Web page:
All The Pasha’s Men:Mehmed Ali,Hisarmy And The Making Of Modern Egypt

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American Univ in Cairo Press, 2002 - History - 334 pages
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While scholarship has traditionally viewed Mehmed Ali Pasha as the founder of modern Egypt, Khaled Fahmy offers a new interpretation of his role in the rise of Egyptian nationalism, firmly locating him within the Ottoman context as an ambitious, if problematic, Ottoman reformer. Basing his work on previously neglected archival material, the author demonstrates how Mehmed Ali sought to develop the Egyptian economy and to build up the army, not as a means of gaining Egyptian independence from the Ottoman empire, but to further his own ambitions for recognized hereditary rule over the province. By focusing on the army and the soldier's daily experiences, the author constructs a detailed picture of attempts at modernization and reform, how they were planned and implemented by various reformers, and how the public at large understood and accommodated them. In this way, the work contributes to the larger methodological and theoretical debates concerning nation-building and the construction of state power in the particular context of early nineteenth-century Egypt.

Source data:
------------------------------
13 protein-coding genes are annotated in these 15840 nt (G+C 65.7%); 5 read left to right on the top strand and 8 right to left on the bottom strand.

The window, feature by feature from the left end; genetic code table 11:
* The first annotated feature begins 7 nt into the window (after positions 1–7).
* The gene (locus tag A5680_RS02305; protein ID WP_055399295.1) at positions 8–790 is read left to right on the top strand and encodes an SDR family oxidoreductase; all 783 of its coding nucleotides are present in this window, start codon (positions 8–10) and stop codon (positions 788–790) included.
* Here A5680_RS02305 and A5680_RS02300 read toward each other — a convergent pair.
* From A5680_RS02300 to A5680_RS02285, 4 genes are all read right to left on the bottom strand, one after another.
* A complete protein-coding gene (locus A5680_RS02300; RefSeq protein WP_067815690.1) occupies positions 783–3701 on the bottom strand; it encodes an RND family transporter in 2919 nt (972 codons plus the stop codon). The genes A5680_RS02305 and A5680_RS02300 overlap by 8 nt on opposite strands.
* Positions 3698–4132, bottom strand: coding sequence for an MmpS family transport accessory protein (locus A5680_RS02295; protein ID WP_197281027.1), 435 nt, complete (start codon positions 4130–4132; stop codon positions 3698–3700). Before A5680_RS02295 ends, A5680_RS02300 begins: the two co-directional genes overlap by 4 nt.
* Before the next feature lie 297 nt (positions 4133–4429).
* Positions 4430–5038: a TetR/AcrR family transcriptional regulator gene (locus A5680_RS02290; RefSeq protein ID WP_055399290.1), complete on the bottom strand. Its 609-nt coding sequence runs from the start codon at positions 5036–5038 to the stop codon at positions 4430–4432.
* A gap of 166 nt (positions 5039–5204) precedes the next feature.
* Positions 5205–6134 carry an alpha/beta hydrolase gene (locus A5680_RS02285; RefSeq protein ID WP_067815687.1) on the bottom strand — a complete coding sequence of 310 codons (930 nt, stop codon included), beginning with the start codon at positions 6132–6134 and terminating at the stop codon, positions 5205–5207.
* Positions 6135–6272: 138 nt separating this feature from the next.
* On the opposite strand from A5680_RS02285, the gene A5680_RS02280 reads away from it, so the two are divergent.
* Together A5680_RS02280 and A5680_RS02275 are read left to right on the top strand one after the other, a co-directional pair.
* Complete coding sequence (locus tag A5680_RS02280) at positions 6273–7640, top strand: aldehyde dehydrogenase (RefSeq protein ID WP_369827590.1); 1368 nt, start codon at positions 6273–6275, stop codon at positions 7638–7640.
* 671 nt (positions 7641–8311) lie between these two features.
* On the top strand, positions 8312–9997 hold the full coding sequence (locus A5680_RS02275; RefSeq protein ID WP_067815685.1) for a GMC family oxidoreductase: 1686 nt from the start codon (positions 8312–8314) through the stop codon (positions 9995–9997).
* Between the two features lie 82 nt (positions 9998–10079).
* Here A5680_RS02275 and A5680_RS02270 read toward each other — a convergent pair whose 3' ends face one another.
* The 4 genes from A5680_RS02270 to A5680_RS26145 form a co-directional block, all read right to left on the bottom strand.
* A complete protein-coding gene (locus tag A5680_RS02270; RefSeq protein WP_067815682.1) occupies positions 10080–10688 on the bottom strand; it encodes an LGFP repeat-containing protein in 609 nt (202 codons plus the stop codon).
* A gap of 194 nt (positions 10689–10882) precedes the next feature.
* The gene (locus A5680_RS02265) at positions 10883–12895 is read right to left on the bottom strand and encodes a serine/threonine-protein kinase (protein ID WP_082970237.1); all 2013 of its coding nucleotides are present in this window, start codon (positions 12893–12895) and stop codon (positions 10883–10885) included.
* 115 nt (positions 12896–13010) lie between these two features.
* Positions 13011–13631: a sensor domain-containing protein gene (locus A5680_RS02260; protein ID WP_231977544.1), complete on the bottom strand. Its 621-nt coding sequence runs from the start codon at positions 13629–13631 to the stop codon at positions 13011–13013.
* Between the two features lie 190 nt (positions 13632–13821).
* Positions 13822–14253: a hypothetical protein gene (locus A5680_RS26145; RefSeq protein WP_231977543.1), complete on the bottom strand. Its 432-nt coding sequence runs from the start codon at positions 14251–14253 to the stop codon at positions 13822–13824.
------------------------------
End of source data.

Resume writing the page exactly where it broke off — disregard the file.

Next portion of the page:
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Between Sultan and vali Syria and the nature of Mehmed Alis military expansion
The birth of an army conscription and resistance
From peasants to soldiers discipline and training
Beyond the facade of order the performance of the army
Behind the lines daily life in the camps
Mehmed Alis army and the Egyptian nation
The Egyptian Vali the Ottoman Pashas and the British Lord

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About the author (2002)

Khaled Fahmy is associate professor of modern Middle Eastern history in the Department of Middle Eastern and Islamic Studies at New York University. He is the author of numerous studies on the social and cultural history of nineteenth-century Egypt.

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